Banking On CIBC With A Strong Buy Recommendation

| About: Canadian Imperial (CM)
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CIBC is an attractive investment through its dividend payouts, steady profits and increasing dividends payouts.

A possible share price split will make CIBC more attractive to retail shareholders.

Canaccord places an attractive target price on CIBC representing further upside in the share price.

The Canadian Imperial Bank of Commerce (NYSE:CM) currently offers its shareholders a rock steady dividend, providing a yield around 4%, payable on a quarterly basis. Shares in CIBC have steadily been appreciating year after year, excluding the global financial crisis of 2008-09. A quick review of its decade stock chart will show that investors have been handsomely rewarded with a 90% plus growth through share price appreciation. Those who bought during the 2008-2008 global financial crises have seen a double in the past five years. Not only has it paid a steady quarterly cash dividend and grown its stock price but it has also increased the dividend payout. In 2006, it was paying a quarterly payment of .77/per share, today it is paying .98/per share representing a 27% increase in dividend payout within 8 years. This equates into more than a 3% annual increase in dividends, an ideal situation for long-term shareholders looking for cash flow and income from dividend distributions. Even for those investors who bought prior to the 2008-2009 global financial crises are nearly at breakeven and have collected a steady dividend in the intern. It is clear that buying shares in CIBC over the past decade caused no harm to CIBC.

Pulling the chart back even further to the late 1990s, you will see that CIBC traded at significantly lower prices in the $20/share range. Dividends issued during the late 1990s were still providing steady annual yields in the 2.5-4% range. There is some speculation and expectation that CIBC will complete a share stock split. Stock splits generally involve a company dividing its existing shares into a greater number of shares. The goal is to make the common shares of the company more appealing to existing and new retail investors. It also provides greater trading liquidity for institutional investors. CIBC has completed three stock splits in its history including:

March 27, 1997

Two for one (by way of a 100% stock dividend)

January 31, 1986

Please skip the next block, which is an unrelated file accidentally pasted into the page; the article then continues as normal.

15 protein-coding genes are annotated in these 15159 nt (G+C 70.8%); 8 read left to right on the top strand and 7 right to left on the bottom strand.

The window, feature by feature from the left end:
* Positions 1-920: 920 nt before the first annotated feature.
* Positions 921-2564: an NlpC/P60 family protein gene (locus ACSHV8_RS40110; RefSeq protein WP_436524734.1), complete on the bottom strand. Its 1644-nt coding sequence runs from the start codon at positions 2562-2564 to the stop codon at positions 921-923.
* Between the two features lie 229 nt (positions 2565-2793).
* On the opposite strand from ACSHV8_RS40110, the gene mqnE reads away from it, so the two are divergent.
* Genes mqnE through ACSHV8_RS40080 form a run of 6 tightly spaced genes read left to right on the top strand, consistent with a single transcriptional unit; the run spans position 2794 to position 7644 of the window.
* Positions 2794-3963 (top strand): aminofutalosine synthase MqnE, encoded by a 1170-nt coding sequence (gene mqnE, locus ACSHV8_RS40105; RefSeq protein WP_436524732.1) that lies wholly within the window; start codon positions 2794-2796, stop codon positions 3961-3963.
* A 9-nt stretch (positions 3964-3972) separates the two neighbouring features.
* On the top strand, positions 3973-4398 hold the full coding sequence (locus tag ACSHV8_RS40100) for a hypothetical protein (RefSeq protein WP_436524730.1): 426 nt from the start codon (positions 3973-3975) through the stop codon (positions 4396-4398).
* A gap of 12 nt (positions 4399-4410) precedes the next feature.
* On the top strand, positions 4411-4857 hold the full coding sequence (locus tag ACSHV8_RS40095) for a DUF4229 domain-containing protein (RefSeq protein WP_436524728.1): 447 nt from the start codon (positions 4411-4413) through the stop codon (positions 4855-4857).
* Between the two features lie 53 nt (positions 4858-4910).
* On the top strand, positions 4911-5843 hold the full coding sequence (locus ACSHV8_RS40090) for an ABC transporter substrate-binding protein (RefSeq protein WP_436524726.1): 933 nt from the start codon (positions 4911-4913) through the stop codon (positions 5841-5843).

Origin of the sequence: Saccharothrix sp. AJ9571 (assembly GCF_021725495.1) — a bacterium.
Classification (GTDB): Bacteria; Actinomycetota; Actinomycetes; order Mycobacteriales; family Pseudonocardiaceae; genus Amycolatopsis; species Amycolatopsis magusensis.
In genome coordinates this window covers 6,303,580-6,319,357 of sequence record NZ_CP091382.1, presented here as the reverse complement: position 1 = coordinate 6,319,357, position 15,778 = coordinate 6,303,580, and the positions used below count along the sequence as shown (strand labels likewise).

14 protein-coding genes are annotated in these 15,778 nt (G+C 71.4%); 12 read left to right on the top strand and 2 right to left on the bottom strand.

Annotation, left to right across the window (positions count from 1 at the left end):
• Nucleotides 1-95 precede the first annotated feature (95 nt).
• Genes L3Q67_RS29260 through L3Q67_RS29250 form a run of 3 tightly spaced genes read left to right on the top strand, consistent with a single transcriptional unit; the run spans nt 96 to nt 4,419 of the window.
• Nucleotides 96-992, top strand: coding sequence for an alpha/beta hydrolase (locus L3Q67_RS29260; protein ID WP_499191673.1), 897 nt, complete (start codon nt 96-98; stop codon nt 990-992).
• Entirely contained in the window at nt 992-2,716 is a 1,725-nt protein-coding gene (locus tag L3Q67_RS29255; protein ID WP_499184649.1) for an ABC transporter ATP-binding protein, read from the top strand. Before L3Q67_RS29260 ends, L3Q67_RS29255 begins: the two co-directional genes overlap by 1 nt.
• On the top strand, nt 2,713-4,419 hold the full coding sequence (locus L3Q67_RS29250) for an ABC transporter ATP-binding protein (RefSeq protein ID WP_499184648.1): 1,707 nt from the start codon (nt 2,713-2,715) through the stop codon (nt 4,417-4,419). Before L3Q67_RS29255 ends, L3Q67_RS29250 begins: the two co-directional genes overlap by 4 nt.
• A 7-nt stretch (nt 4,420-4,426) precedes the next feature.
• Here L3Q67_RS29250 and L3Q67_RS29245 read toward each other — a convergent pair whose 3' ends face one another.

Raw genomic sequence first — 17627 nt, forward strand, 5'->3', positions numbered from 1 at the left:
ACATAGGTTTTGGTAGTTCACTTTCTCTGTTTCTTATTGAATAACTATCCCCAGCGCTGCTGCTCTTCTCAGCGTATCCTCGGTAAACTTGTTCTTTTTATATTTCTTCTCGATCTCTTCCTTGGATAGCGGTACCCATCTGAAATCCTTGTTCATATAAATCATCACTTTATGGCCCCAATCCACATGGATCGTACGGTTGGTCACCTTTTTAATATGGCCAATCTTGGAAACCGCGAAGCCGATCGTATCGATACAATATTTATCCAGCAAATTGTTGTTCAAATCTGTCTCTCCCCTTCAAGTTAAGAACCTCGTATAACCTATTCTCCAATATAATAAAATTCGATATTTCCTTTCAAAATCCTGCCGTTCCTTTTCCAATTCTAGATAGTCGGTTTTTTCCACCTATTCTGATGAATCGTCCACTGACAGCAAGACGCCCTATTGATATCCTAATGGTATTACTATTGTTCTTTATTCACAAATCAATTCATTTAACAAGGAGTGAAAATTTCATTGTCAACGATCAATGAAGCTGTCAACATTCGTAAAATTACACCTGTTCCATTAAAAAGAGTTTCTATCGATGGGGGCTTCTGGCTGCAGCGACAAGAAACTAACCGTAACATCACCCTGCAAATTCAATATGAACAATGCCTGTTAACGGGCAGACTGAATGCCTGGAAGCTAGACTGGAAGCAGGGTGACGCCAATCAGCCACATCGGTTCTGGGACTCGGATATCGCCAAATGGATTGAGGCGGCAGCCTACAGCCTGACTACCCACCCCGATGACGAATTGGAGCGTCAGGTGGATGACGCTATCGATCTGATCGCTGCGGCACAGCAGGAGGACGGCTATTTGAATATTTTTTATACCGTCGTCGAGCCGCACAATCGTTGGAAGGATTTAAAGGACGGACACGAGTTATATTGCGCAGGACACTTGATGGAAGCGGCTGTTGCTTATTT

Two for one

August 9, 1967

Five for one

Toronto Dominion Bank (NYSE:TD) a comparable bank to CIBC, has completed double the number of stock splits in its history. Most recently, TD completed a stock split in Q1 2014 and prior to that was in July 1999. CIBC last completed a stock split in March 1997, just months ahead of TD. Here is the TD share stock split history:

May 31, 19671

5-for-1 Stock Split

December 19, 19752

2-for-1 Stock Split

July 28, 19833

3-for-1 Stock Split

July 31, 19894

1 for 1 Stock Dividend

July 31, 19995

1 for 1 Stock Dividend

January 31, 20146

1 for 1 Stock Dividend

Currently, CIBC is trading just shy of $90/share which is the same price range when National Bank of Canada (OTCMKTS:OTCPK:NTIOF) and TD completed stock splits. A key development for CIBC was an announcement that CIBC's CEO will retire in 2016. It is rational to think that the outgoing or incoming CEO or the Board of Directors would make the decision to complete a stock split to complete or begin their terms with the company.

In February 2014, CIBC posted a net profit of C$1.18 billion ($1.08 billion U.S.), or C$2.88 a share ($2.64 U.S.), from C$785 million ($719.85 million U.S.) or C$1.88 a share. The company is now in the final running to purchase Russell Investments, a U.S. money manager that is up for sale with a price tag of as much as $3 billion. It is reported that CIBC is open to buying all of Seattle-based Russell, which runs about $250 billion of assets.

So what does the street in Canada think about CIBC? A recent article published in the Globe and Mail highlighted a number of analysts that cover CIBC. Mr. Gabriel Dechaine, an analyst with Canaccord, placed a target of $105 on CIBC representing over 10% appreciation in its share price based on current levels. With strong earnings, a solid dividend track record with a growing dividend, and further upside in its share price, it is without a doubt that CIBC should be included in every investor's portfolio. It is also fair to say that CIBC is well primed for a stock split which will make it a more attractive for retail shareholders.

Disclosure: I am long CM, TD, NTIOF. I wrote this article myself, and it expresses my own opinions. I am not receiving compensation for it (other than from Seeking Alpha). I have no business relationship with any company whose stock is mentioned in this article.

Editor's Note: This article discusses one or more securities that do not trade on a major U.S. exchange. Please be aware of the risks associated with these stocks.